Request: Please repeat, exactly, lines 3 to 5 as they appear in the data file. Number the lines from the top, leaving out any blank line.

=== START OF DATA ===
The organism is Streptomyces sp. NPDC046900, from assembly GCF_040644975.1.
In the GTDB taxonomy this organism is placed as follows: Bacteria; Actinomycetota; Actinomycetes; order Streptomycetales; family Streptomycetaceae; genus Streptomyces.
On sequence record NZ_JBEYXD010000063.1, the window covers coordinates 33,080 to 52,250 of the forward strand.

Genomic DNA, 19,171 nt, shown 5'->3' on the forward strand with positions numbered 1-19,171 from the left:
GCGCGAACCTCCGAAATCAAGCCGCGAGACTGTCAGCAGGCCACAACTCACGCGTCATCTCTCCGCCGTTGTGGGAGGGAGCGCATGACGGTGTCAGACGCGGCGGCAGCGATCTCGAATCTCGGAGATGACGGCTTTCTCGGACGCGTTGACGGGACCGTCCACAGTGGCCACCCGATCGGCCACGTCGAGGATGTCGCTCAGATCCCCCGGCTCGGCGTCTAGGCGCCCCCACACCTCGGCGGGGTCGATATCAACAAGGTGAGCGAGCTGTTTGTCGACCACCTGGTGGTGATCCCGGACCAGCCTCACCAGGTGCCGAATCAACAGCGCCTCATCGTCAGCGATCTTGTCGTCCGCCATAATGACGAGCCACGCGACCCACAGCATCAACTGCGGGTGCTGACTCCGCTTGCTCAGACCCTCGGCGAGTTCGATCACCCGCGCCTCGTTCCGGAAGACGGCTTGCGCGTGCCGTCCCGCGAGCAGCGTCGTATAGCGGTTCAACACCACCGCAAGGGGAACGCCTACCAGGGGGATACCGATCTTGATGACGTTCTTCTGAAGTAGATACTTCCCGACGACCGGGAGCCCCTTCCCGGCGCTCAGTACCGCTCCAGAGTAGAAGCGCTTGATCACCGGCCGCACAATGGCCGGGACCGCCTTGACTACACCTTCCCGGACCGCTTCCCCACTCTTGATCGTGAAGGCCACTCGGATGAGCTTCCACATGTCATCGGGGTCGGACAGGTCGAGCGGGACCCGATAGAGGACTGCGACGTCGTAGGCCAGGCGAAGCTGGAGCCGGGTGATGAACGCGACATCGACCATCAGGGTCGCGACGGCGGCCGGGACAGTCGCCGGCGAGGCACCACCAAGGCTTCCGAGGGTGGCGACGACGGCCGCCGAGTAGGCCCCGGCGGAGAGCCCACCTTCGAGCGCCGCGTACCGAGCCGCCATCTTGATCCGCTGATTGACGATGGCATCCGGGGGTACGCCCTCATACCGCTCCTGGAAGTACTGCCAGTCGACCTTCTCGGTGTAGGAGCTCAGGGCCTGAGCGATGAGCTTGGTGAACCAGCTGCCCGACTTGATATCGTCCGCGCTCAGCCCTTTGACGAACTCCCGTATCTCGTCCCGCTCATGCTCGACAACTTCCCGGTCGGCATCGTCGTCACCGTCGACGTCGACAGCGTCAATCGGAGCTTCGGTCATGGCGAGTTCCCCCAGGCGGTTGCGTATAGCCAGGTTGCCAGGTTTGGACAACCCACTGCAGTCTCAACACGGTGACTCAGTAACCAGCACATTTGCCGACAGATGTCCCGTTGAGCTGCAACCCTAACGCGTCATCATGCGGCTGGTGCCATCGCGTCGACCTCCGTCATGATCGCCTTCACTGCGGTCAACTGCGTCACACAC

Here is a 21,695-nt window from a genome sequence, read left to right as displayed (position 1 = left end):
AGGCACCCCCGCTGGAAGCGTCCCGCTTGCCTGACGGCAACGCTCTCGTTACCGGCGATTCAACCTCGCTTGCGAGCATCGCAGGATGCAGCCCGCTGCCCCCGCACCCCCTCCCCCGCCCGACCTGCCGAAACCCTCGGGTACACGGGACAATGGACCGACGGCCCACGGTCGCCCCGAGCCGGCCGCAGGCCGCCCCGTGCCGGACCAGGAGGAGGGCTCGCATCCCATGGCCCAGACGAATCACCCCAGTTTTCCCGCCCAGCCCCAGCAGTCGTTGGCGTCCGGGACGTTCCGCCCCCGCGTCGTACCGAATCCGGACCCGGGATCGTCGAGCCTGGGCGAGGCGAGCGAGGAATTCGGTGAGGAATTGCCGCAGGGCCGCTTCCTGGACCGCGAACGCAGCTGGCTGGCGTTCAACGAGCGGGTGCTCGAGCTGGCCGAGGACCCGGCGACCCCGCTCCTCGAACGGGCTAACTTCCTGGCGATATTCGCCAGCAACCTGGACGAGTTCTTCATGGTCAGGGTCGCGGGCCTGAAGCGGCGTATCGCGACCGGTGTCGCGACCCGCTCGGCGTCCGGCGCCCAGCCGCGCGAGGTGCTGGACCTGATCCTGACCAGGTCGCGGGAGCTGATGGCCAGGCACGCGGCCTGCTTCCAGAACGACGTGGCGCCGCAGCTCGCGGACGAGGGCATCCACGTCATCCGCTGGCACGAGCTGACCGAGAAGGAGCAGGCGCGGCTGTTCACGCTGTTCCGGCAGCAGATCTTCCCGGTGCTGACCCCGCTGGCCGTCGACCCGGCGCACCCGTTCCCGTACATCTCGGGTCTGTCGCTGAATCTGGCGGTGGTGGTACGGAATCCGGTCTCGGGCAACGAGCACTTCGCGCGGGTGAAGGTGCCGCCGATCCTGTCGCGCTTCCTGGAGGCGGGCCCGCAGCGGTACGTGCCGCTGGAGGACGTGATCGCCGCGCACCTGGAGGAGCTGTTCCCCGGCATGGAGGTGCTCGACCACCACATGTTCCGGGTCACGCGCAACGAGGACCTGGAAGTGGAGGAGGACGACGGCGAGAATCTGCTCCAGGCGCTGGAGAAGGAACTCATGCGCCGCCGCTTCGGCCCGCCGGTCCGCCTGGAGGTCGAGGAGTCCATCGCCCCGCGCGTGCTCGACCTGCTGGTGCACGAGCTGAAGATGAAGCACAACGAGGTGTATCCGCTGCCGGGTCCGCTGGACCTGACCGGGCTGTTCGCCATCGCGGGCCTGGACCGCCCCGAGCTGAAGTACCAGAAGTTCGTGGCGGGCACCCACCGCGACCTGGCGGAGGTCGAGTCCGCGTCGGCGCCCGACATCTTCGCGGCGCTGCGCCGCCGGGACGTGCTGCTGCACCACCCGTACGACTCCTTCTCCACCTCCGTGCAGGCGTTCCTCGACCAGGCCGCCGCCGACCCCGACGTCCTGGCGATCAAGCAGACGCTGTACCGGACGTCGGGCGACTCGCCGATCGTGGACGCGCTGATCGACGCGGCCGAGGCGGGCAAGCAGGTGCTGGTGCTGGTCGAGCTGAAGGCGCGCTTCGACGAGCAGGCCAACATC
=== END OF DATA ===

On sequence record NZ_JBEYXD010000063.1, the window covers coordinates 33,080 to 52,250 of the forward strand.

Genomic DNA, 19,171 nt, shown 5'->3' on the forward strand with positions numbered 1-19,171 from the left:
GCGCGAACCTCCGAAATCAAGCCGCGAGACTGTCAGCAGGCCACAACTCACGCGTCATCTCTCCGCCGTTGTGGGAGGGAGCGCATGACGGTGTCAGACGCGGCGGCAGCGATCTCGAATCTCGGAGATGACGGCTTTCTCGGACGCGTTGACGGGACCGTCCACAGTGGCCACCCGATCGGCCACGTCGAGGATGTCGCTCAGATCCCCCGGCTCGGCGTCTAGGCGCCCCCACACCTCGGCGGGGTCGATATCAACAAGGTGAGCGAGCTGTTTGTCGACCACCTGGTGGTGATCCCGGACCAGCCTCACCAGGTGCCGAATCAACAGCGCCTCATCGTCAGCGATCTTGTCGTCCGCCATAATGACGAGCCACGCGACCCACAGCATCAACTGCGGGTGCTGACTCCGCTTGCTCAGACCCTCGGCGAGTTCGATCACCCGCGCCTCGTTCCGGAAGACGGCTTGCGCGTGCCGTCCCGCGAGCAGCGTCGTATAGCGGTTCAACACCACCGCAAGGGGAACGCCTACCAGGGGGATACCGATCTTGATGACGTTCTTCTGAAGTAGATACTTCCCGACGACCGGGAGCCCCTTCCCGGCGCTCAGTACCGCTCCAGAGTAGAAGCGCTTGATCACCGGCCGCACAATGGCCGGGACCGCCTTGACTACACCTTCCCGGACCGCTTCCCCACTCTTGATCGTGAAGGCCACTCGGATGAGCTTCCACATGTCATCGGGGTCGGACAGGTCGAGCGGGACCCGATAGAGGACTGCGACGTCGTAGGCCAGGCGAAGCTGGAGCCGGGTGATGAACGCGACATCGACCATCAGGGTCGCGACGGCGGCCGGGACAGTCGCCGGCGAGGCACCACCAAGGCTTCCGAGGGTGGCGACGACGGCCGCCGAGTAGGCCCCGGCGGAGAGCCCACCTTCGAGCGCCGCGTACCGAGCCGCCATCTTGATCCGCTGATTGACGATGGCATCCGGGGGTACGCCCTCATACCGCTCCTGGAAGTACTGCCAGTCGACCTTCTCGGTGTAGGAGCTCAGGGCCTGAGCGATGAGCTTGGTGAACCAGCTGCCCGACTTGATATCGTCCGCGCTCAGCCCTTTGACGAACTCCCGTATCTCGTCCCGCTCATGCTCGACAACTTCCCGGTCGGCATCGTCGTCACCGTCGACGTCGACAGCGTCAATCGGAGCTTCGGTCATGGCGAGTTCCCCCAGGCGGTTGCGTATAGCCAGGTTGCCAGGTTTGGACAACCCACTGCAGTCTCAACACGGTGACTCAGTAACCAGCACATTTGCCGACAGATGTCCCGTTGAGCTGCAACCCTAACGCGTCATCATGCGGCTGGTGCCATCGCGTCGACCTCCGTCATGATCGCCTTCACTGCGGTCAACTGCGTCACACAC